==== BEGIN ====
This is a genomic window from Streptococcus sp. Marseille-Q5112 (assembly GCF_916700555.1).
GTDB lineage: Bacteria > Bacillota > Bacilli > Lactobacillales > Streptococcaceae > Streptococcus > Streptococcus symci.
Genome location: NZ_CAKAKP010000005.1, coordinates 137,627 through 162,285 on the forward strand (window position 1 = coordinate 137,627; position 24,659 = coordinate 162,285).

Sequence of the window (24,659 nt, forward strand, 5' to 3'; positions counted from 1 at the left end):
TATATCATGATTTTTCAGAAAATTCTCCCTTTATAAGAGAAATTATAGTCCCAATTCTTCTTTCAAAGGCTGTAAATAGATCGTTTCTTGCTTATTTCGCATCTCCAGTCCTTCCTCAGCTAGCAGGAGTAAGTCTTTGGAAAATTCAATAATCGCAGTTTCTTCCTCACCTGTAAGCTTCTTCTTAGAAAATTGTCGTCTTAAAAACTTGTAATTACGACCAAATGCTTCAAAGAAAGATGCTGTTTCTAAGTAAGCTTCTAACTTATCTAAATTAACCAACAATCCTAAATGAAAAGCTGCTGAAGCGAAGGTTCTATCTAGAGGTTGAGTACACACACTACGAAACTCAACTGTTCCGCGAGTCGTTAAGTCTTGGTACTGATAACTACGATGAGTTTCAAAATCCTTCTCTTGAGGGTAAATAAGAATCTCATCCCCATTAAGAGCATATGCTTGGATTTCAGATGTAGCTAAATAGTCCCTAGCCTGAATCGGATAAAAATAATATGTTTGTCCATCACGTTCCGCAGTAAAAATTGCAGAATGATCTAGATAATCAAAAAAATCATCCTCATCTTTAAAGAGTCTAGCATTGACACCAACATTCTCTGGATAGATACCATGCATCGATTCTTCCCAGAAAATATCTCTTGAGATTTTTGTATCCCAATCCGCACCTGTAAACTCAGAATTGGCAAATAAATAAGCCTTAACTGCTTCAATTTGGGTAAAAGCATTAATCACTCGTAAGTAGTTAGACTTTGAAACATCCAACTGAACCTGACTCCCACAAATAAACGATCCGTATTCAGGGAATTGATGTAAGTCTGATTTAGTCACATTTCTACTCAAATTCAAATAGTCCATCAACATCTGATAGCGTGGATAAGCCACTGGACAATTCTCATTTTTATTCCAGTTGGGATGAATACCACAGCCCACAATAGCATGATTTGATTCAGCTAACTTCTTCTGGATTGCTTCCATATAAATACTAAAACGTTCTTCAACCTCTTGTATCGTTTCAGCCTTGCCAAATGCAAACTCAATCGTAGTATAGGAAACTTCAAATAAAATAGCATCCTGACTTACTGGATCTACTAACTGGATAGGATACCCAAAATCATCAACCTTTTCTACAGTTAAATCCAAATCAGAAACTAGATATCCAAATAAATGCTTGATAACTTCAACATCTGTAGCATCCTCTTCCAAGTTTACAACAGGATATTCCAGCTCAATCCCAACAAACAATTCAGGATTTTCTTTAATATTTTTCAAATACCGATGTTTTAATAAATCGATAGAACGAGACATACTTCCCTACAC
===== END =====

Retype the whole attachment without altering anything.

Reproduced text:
This is a genomic window from Streptococcus sp. Marseille-Q5112 (assembly GCF_916700555.1).
GTDB lineage: Bacteria > Bacillota > Bacilli > Lactobacillales > Streptococcaceae > Streptococcus > Streptococcus symci.
Genome location: NZ_CAKAKP010000005.1, coordinates 137,627 through 162,285 on the forward strand (window position 1 = coordinate 137,627; position 24,659 = coordinate 162,285).

Sequence of the window (24,659 nt, forward strand, 5' to 3'; positions counted from 1 at the left end):
TATATCATGATTTTTCAGAAAATTCTCCCTTTATAAGAGAAATTATAGTCCCAATTCTTCTTTCAAAGGCTGTAAATAGATCGTTTCTTGCTTATTTCGCATCTCCAGTCCTTCCTCAGCTAGCAGGAGTAAGTCTTTGGAAAATTCAATAATCGCAGTTTCTTCCTCACCTGTAAGCTTCTTCTTAGAAAATTGTCGTCTTAAAAACTTGTAATTACGACCAAATGCTTCAAAGAAAGATGCTGTTTCTAAGTAAGCTTCTAACTTATCTAAATTAACCAACAATCCTAAATGAAAAGCTGCTGAAGCGAAGGTTCTATCTAGAGGTTGAGTACACACACTACGAAACTCAACTGTTCCGCGAGTCGTTAAGTCTTGGTACTGATAACTACGATGAGTTTCAAAATCCTTCTCTTGAGGGTAAATAAGAATCTCATCCCCATTAAGAGCATATGCTTGGATTTCAGATGTAGCTAAATAGTCCCTAGCCTGAATCGGATAAAAATAATATGTTTGTCCATCACGTTCCGCAGTAAAAATTGCAGAATGATCTAGATAATCAAAAAAATCATCCTCATCTTTAAAGAGTCTAGCATTGACACCAACATTCTCTGGATAGATACCATGCATCGATTCTTCCCAGAAAATATCTCTTGAGATTTTTGTATCCCAATCCGCACCTGTAAACTCAGAATTGGCAAATAAATAAGCCTTAACTGCTTCAATTTGGGTAAAAGCATTAATCACTCGTAAGTAGTTAGACTTTGAAACATCCAACTGAACCTGACTCCCACAAATAAACGATCCGTATTCAGGGAATTGATGTAAGTCTGATTTAGTCACATTTCTACTCAAATTCAAATAGTCCATCAACATCTGATAGCGTGGATAAGCCACTGGACAATTCTCATTTTTATTCCAGTTGGGATGAATACCACAGCCCACAATAGCATGATTTGATTCAGCTAACTTCTTCTGGATTGCTTCCATATAAATACTAAAACGTTCTTCAACCTCTTGTATCGTTTCAGCCTTGCCAAATGCAAACTCAATCGTAGTATAGGAAACTTCAAATAAAATAGCATCCTGACTTACTGGATCTACTAACTGGATAGGATACCCAAAATCATCAACCTTTTCTACAGTTAAATCCAAATCAGAAACTAGATATCCAAATAAATGCTTGATAACTTCAACATCTGTAGCATCCTCTTCCAAGTTTACAACAGGATATTCCAGCTCAATCCCAACAAACAATTCAGGATTTTCTTTAATATTTTTCAAATACCGATGTTTTAATAAATCGATAGAACGAGACATACTTCCCTACAC